Chinese pork stocks including WH Group recede as nation’s top planning body cracks down on misconduct, ‘vile speculation’ stoking hog prices
- The NDRC said it ‘will crack down on misconduct such as spreading information on price increases, hoarding, inflating prices and vile speculation.’
- The move may prompt traders to reassess their bets that China’s pork prices are at the start of a new upward cycle after ending a year-long decline caused by excessive supply
Trading in pork stocks has started to unravel after the National Development and Reform Commission (NDRC) said on Tuesday it would collaborate with the Dalian Commodity Exchange to rein in the excessive gains in hog prices this year. A day earlier, the planning body said it would take a variety of measures including releasing pork reserves to curb the rally.
The move will probably prompt traders to reassess their bets that China’s pork prices are at the start of a new upward cycle after ending a year-long decline caused by excessive supply. Shares of Muyuan and WH Group have climbed at least 15 per cent this year, while the benchmark indices in the mainland and Hong Kong are still in the red.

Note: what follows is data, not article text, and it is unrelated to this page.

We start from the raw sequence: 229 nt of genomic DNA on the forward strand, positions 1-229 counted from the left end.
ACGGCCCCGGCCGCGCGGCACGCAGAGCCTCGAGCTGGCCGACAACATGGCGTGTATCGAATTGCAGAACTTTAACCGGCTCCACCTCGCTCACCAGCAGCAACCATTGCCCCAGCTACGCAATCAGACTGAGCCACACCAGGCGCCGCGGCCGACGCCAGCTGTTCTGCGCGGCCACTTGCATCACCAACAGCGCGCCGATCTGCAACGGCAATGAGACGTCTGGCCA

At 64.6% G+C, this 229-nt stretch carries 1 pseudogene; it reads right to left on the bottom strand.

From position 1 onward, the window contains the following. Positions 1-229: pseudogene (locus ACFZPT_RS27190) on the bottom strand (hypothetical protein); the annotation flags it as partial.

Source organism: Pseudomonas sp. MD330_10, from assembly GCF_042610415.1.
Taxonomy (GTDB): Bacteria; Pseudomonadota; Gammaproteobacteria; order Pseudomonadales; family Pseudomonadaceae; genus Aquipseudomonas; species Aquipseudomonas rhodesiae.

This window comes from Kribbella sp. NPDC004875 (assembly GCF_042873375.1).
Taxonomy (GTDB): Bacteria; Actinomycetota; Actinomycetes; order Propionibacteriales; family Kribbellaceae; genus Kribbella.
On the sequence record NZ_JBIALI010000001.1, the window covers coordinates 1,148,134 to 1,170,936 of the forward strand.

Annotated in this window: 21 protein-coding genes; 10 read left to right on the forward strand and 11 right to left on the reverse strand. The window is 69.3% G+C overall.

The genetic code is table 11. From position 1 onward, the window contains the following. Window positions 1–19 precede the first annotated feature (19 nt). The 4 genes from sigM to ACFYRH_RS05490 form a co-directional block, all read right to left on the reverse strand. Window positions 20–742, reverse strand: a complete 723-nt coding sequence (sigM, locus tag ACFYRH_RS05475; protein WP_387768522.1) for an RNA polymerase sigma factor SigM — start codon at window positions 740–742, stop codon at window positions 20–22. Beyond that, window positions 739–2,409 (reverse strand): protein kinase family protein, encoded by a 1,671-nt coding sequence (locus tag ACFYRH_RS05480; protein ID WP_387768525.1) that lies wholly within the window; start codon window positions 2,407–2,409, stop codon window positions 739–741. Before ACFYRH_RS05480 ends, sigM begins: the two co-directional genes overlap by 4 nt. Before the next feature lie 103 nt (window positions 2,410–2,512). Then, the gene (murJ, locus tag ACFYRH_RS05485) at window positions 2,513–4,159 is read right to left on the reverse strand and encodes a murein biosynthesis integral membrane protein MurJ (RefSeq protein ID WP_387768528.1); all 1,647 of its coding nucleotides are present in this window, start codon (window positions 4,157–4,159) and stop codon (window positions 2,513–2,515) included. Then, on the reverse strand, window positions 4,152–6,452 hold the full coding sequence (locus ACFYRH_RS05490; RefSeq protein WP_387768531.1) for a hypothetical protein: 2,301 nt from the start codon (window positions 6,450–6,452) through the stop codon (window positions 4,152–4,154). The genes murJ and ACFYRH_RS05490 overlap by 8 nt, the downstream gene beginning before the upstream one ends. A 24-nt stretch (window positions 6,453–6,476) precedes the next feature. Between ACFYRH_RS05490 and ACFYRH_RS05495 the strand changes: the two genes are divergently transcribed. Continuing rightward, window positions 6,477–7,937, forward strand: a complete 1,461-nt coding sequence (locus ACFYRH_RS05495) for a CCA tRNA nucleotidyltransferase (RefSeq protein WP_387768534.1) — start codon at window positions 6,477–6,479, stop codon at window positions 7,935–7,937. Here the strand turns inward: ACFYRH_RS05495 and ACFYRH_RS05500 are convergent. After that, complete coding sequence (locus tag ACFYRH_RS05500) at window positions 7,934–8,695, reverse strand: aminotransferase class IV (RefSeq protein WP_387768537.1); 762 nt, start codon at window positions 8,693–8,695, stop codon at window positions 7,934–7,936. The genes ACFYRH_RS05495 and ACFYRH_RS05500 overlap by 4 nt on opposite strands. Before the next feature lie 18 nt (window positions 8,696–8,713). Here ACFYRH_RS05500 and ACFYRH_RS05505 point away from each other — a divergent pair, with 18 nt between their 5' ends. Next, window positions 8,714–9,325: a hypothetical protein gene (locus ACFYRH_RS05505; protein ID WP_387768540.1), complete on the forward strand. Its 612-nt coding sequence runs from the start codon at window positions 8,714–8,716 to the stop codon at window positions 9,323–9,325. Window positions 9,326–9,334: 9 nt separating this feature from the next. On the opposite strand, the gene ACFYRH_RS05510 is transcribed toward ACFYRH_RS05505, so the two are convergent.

Keeping a brake on rapid gains in pork prices is important to China’s top policymakers. Stable prices of the meat, which has a big weighting in the nation’s consumer price index, would allow Beijing to further loosen monetary policy to revitalise an economy that has been roiled by the flare-up of the pandemic. China consumes more pork than any other country in the world.
Pork and hog prices have been on a roll this year, which analysts attribute to factors including the shrinking stock of breeding sows and hoarding by some pig farmers who have been anticipating further price increases.
Citic Securities, the nation’s biggest publicly traded brokerage, predicts that hog prices are on a new upward trajectory after hitting the bottom in the first quarter and that they will rise by 25 per cent to 25 yuan per kilogram throughout the year.
The NDRC said in its statement that pork supply is sufficient and the excessive gains in price are mainly caused by irrational behaviour such as hoarding.
Guotai Asset Management says that the current contraction in the stock of breeding sows, a gauge of potential pork supply, is far from signalling a bottom. The stock is down 8.5 per cent since June last year, less than the historical average decrease of between 15 and 20 per cent that heralds the end of downward cycle.
“From the point of view of a big cycle, pork prices haven’t bottomed out,” said Liang Xing, a fund manager at the firm. “De-stocking has a way to go, and hog prices will probably face corrections again.”